The Arizona Department of Gaming reported a sports wagering handle of $393.2 million for June, a 23.3% year-over-year increase that helped it become the ninth state to surpass $11 billion in the post-PASPA era.
The Grand Canyon State narrowly missed a 10th consecutive month with $400 million worth of accepted wagers, falling short for the first time since last August. Despite missing the benchmark, Arizona did finish June ranked fifth nationally for handle — the first time it cracked the Top 5 for a month since launch in September 2021.
Sportsbook operators reported $28.3 million in gross revenue before any deductions and promotional credits were counted, resulting in a pedestrian hold of 7.2%. Promotional credits were a year-low $11.4 million, and the half-year total of $90.9 million is down 2% compared to the first six months of 2022. The state was eligible to tax $16.4 million in adjusted gross revenue, leading to more than $1.6 million in tax receipts.
Year-to-date gross revenue is up 32.6% compared to last year at $263.4 million thanks in part to an 8.2% hold that is 24.8% higher than 2022. The state has been able to levy taxes on 63.4% of gross revenue thus far in 2023, notably higher than the 53.3% for the comparable period last year. The $16.6 million in tax revenue is currently $5.6 million ahead of last year’s pace.
Desert Diamond’s wild ride continues
One of the biggest single-state mobile sportsbooks in the nation based on handle, Desert Diamond has had a series of peaks and valleys in the first half of 2023. Its 3.3% hold this year on $124 million handle hides the fact that it has posted a 10.5% or higher win rate in three months — clearing $1 million in revenue on those occasions — and a 0.7% or lower hold the other three, highlighted by a loss of nearly $1.3 million in March.
Its fortunes swung to the positive in June, keeping nearly $1.1 million in winnings with a hold of 10.6%. That was a turnaround of $1.2 million from May, when bettors came out more than $177,000 ahead on $10.2 million wagered. Desert Diamond was also the only book in the state with at least $1 million handle in June to post a double-digit hold.
Among the national mobile operators, FanDuel took top honors for gross revenue and handle at $12.4 million and $146.3 million, respectively. Its 8.5% hold, though, marked the third time this year it posted a monthly hold below 9% in Arizona. FanDuel has had exactly one sub-9% monthly hold this year in the other 11 states where it operates and handle and revenue figures are published.
Longtime rival DraftKings was a distant second in both categories, claiming $7.4 million in revenue from $111.3 million handle for a hold of 6.7%. BetMGM took the final podium spots, fashioning a 9% win rate to keep $5 million of $55.8 million in accepted wagers. Caesars Sports completed the group of five operators to reach at least $1 million in revenue in June, finishing at $1.5 million with a 3.9% hold on $39.9 million handle.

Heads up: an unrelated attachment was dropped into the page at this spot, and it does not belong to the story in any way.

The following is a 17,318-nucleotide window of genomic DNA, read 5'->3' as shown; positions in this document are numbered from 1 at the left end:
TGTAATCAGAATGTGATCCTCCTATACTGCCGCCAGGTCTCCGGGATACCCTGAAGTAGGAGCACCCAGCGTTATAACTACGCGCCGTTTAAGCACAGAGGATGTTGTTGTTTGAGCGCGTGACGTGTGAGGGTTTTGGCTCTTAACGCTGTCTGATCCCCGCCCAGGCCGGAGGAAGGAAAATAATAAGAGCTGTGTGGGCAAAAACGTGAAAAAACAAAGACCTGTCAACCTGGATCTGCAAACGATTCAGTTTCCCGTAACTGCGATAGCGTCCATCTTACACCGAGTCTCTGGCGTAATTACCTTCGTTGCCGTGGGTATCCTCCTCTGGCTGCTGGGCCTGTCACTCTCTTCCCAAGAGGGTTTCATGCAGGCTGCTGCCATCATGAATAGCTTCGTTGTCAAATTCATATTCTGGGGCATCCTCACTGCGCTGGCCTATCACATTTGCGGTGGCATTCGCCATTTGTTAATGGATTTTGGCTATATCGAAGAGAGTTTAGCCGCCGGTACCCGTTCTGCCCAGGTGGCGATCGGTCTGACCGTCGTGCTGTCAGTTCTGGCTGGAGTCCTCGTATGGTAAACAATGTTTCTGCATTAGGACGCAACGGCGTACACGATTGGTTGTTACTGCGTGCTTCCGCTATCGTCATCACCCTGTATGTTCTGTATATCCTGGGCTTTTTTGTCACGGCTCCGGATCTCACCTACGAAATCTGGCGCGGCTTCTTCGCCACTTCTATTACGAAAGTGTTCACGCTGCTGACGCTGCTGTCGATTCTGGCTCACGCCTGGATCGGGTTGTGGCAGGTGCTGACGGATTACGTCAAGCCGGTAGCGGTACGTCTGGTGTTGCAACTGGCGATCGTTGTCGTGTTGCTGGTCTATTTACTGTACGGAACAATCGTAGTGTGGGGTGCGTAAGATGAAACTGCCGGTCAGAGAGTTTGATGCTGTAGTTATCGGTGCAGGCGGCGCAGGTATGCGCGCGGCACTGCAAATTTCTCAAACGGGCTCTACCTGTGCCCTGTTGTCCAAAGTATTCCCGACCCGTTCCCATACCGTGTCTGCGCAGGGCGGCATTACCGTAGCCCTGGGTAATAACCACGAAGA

WynnBET, which announced last week that Arizona would be one of the eight states whose mobile marketplace it would be leaving, endured its worst month in the state since launch, claiming less than $14,000 from $3.6 million worth of accepted bets to post a hold below 0.4%. It was the sixth time in the last 13 months WynnBET had a sub-5% hold.
Barstool Sportsbook, which rounded out the top five in handle at $11.3 million, was sixth in revenue with more than $625,000. The PENN Entertainment book, which will be rebranded to ESPN BET in the fall, has a 5.1% win rate on the year with nearly $5 million in gross revenue from $98.5 million handle.
SuperBook eked out the narrowest of wins against the public, finishing just $594 ahead from close to $830,000 handle for a hold of less than 0.1%. That was still enough to beat out three books that posted monthly losses for June: local outfit Sahara Bets (-$12,235), Bally Bet (-$11,091), and Golden Nugget (-$3,611).
Unprecedented success nationally
June was still a good month for the house nationally, as total handle surpassed $6.6 billion and gross revenue finished just short of $550 million, resulting in an 8.3% hold. Despite it being more than a full percentage point above the industry standard of 7%, it beat out only February’s 7.9% win rate for the first six months of action.
The opening half of 2023 combined with the final six months of 2022 marked a period of unprecedented success for sportsbook operators nationwide in the post-PASPA era. The nationwide hold among commercial sportsbooks in that 12-month span was 9.4%, as they claimed $9.6 billion in gross revenue from $102.8 billion handle.
Year-over-year handle surged 28% in that time frame, boosted by the entries of large-market states Ohio and Massachusetts. Operator gross revenue in those 12 months, however, was up a whopping 72.7% compared to July 2021 through June 2022 — a difference of nearly $4.1 billion.